Michel on an offshore winter afternoon, Topanga Beach
In 1966, while I was a junior at Venice High School, I met fellow surfers John Puklus and Paul Lovas. John’s parents owned a beach house right on the water at Topanga Beach, and this allowed us access to one of the only private point breaks in LA County. We had countless great sessions surfing uncrowded waves with just our friends. During one of these Topanga sessions in the winter of 1967/68, I saw Greg Jackson riding a small board around 7 ½ ‘ long. He got it from San Diego shaper, Bob English, and I was curious since we were all only familiar with boards in excess of 9’ at the time. He let me ride it, but at the time it seemed no more than a novelty, and we all just kept riding our 9’6” boards.
Topanga Point, looking north to Malibu and Point Dume.
My first shorter board was really a fluke. That same winter I had my 9’6” Challenger and while riding 3M’s in Baja I lost my board into the jetty at Middle M’s and broke off about 2 feet of the nose. I reshaped the nose a little and repaired it, and I was ready to go. With less length and volume, I was able to make more radical turns and more vertical roller coasters. My first designed shorter board was an 8’6” Pintail that Tinker shaped for me to take back to California at the end the summer in 1968. Board designs continued to get shorter and shorter, and by 1969 we were in the 6 ft. range. That summer of ’69 I lived in Honolulu with Butch Yamashita and Mike Takahashi and we built boards in the basement of our apartment on Punahou Street. Although Hawaii has always been a desired destination for most surfers to hone their skills, at the beginning of the shortboard era, more people seemed to be giving up surfing than learning to surf. That summer we enjoyed south swell after south swell with just our friends. This haole was in heaven.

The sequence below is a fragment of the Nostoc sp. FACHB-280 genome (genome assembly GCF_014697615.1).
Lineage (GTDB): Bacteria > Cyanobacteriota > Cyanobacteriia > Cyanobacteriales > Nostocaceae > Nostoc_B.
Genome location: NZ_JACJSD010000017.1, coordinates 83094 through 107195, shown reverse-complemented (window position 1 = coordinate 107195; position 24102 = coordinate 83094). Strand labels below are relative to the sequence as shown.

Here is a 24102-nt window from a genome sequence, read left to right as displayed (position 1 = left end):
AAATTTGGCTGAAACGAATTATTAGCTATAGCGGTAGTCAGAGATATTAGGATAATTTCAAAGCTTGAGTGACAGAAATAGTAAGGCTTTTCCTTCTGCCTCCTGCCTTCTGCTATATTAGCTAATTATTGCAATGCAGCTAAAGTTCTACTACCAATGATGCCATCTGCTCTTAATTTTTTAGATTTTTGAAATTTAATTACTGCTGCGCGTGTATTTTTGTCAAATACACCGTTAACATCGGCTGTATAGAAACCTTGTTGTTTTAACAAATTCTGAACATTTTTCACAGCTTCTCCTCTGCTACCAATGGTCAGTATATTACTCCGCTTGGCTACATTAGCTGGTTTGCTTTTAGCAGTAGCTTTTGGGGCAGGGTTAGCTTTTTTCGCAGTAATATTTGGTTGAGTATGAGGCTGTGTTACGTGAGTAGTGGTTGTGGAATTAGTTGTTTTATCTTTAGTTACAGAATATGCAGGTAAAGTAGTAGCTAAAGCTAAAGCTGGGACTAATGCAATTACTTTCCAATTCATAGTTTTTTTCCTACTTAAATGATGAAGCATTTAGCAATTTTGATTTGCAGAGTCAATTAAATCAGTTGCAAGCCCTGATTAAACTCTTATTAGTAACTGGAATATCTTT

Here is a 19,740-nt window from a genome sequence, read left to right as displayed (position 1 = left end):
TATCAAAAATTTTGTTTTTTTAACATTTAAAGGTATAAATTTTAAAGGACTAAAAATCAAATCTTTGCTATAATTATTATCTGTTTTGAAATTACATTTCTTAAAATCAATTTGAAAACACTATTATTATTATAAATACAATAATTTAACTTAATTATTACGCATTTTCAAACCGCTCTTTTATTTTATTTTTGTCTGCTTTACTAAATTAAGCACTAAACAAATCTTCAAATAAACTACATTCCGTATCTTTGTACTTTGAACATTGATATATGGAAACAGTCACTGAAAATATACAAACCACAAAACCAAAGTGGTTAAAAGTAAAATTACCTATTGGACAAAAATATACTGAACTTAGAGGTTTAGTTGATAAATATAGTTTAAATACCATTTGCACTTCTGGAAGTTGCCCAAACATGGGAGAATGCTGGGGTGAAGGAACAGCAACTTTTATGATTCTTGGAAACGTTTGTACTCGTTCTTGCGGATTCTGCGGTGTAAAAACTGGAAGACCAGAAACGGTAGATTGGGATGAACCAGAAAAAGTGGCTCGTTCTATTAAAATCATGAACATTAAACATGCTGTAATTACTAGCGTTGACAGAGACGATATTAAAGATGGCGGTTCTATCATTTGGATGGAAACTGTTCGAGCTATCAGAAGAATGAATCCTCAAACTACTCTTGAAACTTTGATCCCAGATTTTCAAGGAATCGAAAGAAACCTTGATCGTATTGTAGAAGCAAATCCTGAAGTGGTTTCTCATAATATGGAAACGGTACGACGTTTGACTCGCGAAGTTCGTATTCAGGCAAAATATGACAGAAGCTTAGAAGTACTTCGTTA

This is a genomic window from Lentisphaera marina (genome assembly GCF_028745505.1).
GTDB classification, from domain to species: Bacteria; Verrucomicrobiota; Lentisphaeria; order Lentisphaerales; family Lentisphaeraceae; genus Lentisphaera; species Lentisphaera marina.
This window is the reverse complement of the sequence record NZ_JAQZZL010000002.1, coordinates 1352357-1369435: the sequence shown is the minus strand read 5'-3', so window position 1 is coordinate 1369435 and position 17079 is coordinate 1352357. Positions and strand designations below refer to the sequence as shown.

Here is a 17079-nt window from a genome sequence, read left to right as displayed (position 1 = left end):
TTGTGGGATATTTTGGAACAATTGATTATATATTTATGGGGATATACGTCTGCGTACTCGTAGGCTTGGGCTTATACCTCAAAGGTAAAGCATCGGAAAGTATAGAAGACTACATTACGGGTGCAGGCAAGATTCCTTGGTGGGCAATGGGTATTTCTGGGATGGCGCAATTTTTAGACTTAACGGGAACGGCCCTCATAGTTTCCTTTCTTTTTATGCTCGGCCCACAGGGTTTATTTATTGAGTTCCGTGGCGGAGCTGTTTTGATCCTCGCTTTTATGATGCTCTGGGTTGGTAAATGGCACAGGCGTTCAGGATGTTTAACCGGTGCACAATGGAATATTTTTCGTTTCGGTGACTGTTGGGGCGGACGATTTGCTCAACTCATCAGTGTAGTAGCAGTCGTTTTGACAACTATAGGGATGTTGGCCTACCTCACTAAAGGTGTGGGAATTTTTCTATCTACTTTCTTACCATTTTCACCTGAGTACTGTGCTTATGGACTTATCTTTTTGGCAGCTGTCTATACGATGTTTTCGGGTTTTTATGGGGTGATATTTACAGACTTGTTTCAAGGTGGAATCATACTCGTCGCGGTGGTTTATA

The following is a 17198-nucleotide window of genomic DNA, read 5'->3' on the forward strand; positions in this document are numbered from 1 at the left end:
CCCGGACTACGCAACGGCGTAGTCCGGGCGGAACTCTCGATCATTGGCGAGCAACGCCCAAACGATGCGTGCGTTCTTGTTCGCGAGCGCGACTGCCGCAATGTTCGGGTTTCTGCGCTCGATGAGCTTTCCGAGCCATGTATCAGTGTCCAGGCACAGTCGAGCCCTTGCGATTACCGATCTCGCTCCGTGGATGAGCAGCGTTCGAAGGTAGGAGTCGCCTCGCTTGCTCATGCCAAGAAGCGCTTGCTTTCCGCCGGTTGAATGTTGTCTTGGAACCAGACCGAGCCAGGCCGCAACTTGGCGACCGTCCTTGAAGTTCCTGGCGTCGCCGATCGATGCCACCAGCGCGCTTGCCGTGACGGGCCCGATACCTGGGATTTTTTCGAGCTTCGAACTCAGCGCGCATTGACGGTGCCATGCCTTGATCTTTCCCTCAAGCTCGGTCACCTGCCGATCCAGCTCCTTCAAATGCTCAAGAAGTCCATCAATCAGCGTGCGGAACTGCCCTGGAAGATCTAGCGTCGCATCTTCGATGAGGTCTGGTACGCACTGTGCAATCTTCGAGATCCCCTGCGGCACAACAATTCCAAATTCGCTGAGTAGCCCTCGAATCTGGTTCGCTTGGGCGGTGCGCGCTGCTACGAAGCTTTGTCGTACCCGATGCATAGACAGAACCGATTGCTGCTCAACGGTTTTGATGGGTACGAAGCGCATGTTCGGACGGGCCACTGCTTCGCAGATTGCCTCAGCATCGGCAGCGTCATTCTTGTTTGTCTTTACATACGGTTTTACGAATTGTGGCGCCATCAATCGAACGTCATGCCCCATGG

Checking the surf at Topanga Beach
Victor Torres and Michel with single fin equipment in 1969
P.O.P. Cove session, winter 1968-69